brooksby Rev. Jennifer Brooks.

I saw “Selma,” the film honoring the 50th anniversary of the Selma-to-Montgomery, AL, civil rights march. The story is riveting. Powerful. Inspirational. I laughed and I wept. I wept for the courage and incredible dignity of people who put their lives on the line, their physical bodies at risk, for the rights to which they were entitled as American citizens. I wept because the movie made it all too clear how far we still have to go.

So here are some thoughts about how we get beyond Selma.

Despite legal and social changes over the last 50 years, in 2015 there are many ways that diversity is a challenge for even the most well-intentioned people. Truly embracing the diversity of our society opens up many opportunities to grow and learn and see the world through someone else’s lens. When we’re curious about someone who is different, we have a chance to understand the world in a different way. We have a chance to open our eyes and hearts to someone else’s life.

The barrier is that often we don’t actually see the differences that exist around us. We simply assume that everyone is like us. Sometimes I hear people say that they’re “colorblind.” I think they mean – and usually these are white people talking – that they aspire to treat everyone alike.

In my own experience as a white person who is the mother of two children of color, I understand this well-intentioned aspiration. But I’ve learned that I’m caught in the systemic biases of my own white privilege.

Okay; I’ll stop using words like privilege and systemic biases.

What I mean is that until someone is truly visible to me as a person, with all that has shaped and formed their personality, I really cannot know their inner truth. To do that I have to actually see the individual person. I can’t make assumptions about them or project my own world view upon them and hope to know their inner truth. Instead I have to see them as they are. To do that I have to stop assuming.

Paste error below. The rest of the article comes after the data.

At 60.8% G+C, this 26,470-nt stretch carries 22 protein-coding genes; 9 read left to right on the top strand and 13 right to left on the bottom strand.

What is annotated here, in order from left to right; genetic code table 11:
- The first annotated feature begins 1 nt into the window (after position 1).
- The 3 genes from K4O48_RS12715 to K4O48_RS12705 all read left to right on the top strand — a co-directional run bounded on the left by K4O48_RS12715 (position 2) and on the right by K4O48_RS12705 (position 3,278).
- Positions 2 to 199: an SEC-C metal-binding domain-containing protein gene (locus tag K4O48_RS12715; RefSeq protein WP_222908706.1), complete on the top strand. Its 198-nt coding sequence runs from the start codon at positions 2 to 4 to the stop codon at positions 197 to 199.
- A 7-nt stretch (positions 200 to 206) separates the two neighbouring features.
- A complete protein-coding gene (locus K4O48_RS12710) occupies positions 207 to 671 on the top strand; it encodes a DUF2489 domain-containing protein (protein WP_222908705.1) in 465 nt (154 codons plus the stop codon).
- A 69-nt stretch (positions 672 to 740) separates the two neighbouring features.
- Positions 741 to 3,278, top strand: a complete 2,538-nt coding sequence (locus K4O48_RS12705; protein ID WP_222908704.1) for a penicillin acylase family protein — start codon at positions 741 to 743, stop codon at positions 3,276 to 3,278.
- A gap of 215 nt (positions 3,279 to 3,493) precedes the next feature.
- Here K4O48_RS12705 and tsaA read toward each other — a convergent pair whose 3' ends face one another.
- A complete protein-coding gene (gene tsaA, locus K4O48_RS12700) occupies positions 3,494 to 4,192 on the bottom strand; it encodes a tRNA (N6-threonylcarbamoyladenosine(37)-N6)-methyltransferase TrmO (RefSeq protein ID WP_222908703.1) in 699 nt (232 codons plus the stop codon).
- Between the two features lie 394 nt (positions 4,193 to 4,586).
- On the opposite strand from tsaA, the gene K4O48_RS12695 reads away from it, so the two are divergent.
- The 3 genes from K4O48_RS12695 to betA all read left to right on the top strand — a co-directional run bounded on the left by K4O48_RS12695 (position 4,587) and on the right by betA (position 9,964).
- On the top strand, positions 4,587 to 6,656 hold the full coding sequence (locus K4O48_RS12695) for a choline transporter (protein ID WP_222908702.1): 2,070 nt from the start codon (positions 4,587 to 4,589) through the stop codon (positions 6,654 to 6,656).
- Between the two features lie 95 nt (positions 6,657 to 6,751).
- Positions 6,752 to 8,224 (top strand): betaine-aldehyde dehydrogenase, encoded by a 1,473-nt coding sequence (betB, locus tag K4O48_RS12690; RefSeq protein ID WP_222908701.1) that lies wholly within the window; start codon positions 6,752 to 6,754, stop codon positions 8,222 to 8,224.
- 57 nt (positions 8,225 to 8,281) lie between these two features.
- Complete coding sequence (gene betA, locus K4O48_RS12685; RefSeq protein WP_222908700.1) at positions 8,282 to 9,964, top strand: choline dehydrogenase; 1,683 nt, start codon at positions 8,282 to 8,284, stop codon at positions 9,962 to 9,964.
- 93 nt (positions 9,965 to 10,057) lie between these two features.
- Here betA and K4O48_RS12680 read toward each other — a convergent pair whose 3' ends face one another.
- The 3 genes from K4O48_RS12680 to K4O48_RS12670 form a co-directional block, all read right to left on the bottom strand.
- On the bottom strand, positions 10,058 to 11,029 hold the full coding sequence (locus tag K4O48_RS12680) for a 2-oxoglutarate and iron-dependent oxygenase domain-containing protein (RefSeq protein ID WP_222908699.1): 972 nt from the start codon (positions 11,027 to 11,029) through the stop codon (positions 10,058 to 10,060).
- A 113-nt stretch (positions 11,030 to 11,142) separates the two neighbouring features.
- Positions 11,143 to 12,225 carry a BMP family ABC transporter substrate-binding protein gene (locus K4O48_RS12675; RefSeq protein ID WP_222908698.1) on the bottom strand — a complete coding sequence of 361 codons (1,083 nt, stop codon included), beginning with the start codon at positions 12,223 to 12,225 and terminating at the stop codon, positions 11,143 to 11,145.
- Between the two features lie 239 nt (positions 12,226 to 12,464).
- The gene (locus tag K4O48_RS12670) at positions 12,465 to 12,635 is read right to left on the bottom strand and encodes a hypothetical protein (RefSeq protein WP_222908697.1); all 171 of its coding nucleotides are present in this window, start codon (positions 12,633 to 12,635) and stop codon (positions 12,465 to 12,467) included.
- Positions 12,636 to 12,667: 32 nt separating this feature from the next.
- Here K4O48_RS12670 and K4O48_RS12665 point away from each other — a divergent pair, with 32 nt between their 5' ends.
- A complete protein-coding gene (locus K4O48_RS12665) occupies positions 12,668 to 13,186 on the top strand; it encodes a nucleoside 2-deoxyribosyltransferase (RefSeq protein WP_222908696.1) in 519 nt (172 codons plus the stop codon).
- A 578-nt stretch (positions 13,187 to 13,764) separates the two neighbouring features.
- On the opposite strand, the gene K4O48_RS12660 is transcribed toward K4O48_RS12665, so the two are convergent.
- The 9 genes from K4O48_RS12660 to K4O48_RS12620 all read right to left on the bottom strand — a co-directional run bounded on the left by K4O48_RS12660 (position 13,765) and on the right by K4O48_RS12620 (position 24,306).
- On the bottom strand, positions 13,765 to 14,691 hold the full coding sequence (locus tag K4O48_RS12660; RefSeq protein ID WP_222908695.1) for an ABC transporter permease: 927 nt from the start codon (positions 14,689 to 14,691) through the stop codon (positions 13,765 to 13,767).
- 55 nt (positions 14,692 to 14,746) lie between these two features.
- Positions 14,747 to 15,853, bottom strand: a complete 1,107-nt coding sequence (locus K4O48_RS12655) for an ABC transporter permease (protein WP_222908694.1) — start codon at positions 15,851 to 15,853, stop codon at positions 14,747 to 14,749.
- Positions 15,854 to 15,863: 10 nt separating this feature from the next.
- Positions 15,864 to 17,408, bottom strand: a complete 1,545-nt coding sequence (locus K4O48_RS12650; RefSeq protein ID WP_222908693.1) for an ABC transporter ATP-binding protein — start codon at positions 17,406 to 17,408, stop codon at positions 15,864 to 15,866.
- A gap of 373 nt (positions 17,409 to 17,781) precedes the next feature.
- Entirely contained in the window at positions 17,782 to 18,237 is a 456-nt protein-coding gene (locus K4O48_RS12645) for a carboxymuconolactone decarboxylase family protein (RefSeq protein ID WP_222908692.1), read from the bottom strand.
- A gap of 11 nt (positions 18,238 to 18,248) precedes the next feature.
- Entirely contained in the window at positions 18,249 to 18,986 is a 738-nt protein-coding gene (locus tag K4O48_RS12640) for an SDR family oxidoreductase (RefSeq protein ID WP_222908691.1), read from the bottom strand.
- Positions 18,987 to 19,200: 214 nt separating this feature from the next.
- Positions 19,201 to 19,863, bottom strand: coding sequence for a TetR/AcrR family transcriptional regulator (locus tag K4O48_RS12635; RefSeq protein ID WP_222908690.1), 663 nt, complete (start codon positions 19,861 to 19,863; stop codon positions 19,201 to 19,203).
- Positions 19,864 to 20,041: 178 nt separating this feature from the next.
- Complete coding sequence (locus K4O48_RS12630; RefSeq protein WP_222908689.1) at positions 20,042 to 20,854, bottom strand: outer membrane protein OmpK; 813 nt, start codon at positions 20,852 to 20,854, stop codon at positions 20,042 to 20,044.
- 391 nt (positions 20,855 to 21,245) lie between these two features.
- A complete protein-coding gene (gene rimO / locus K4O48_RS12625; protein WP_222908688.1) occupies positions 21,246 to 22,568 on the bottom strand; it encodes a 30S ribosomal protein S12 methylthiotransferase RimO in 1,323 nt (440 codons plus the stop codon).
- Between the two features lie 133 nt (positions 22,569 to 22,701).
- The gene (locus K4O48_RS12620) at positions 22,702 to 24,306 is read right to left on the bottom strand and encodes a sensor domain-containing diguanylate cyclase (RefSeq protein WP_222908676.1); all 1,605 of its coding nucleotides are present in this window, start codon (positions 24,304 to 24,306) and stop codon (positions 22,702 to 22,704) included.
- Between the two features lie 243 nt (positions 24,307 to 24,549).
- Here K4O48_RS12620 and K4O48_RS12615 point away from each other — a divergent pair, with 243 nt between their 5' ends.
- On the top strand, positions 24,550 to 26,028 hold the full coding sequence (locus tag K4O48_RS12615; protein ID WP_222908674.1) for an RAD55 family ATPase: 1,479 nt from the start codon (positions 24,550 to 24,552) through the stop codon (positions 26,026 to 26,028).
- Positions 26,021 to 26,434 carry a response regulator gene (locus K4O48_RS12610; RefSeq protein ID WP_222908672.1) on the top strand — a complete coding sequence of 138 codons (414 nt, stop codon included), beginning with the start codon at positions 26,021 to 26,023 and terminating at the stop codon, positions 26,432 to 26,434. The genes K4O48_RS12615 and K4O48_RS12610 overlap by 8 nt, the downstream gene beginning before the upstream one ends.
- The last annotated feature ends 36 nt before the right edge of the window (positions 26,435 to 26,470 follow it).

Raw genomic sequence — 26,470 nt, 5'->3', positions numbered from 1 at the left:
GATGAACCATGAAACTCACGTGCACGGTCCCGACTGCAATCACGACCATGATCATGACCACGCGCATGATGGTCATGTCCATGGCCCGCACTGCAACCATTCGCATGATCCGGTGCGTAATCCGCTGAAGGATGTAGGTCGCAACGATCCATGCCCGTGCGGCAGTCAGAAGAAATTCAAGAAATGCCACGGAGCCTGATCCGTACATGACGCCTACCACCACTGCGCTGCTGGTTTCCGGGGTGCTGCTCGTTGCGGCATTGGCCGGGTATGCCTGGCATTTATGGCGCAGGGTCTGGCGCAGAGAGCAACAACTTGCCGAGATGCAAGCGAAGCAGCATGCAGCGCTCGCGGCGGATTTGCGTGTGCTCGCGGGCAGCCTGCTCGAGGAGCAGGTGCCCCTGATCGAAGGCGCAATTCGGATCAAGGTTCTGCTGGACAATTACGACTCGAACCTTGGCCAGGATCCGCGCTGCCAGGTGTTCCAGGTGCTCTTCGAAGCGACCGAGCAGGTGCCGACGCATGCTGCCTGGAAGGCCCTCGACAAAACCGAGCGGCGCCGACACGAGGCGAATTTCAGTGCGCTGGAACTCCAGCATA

How can I do that? How can anyone not make assumptions? We always make assumptions and the thing about assumptions is that we don’t know that we’re making them.

I’m unusually fortunate. Raising children of color has helped me see what the world looks like from inside a darker skin. The assumptions that were true for me and my childhood aren’t true for my children and their childhood.

We Unitarian Universalists sincerely try to live our principles. We try to celebrate our diversity (in all its various forms). We try to learn from others. But if we aren’t open to learning someone’s whole story, what are we celebrating?

To get beyond Selma, we have to begin to see one another. We have to know one another as people who find common ground despite our differences and indeed because of them. But first we have to see them. We can’t let people be invisible by assuming they’re just like us.

Over the next two months, UUCF is sponsoring “Exploring Diversity” dinners – a series of four, four-person dinners (4×4). People who participate will have a chance to explore the diversity around the table. Those who participate will have the opportunity to see the world through a different lens.

America has a long way to go before we’re truly beyond Selma. But we begin here, at UUCF, with curiosity, love and open hearts.